Richly carved roof-slab in the second storey of the roof of the Jami Masjid, Champaner
Photographer: Cousens, Henry
Medium: Photographic print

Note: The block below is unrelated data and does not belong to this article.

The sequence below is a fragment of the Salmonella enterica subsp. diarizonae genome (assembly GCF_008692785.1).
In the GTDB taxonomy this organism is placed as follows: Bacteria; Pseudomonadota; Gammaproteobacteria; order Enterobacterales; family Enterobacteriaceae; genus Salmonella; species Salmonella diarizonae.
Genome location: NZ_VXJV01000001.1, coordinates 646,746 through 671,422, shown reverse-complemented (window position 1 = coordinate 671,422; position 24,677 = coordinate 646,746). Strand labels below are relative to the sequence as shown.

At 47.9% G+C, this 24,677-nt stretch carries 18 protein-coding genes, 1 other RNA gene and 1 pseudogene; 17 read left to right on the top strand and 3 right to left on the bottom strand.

Photograph of the richly carved roof-slab in the second storey of the Jami Masjid at Champaner, taken by Henry Cousens in the 1880s for the Archaeological Survey of India. The Jami Masjid, built in 1523, is of considerable architectural importance. The plan is similar to the Jami Masjid in Ahmadabad, built 75 years earlier. It is rectangular mosque with an open courtyard. The main entrance to the courtyard is on the east side in the form of a large domed portico raised on a podium with steps on the north and south sides. The entrance to the mosque is flanked by two octagonal minarets. The exterior is notable for its carvings and oriel windows. The prayer hall of the mosque is covered in eleven domes with the central part of the roof raised on a further two storeys of pillars arcades. Under the central dome there is a carved balcony that runs around the octagon on the first and second floors, while at the spring of the dome there is a richly carved frieze. This photograph is reproduced in collotype in 'Archaeological Survey of Western India', VI, 1896, pl. lxii.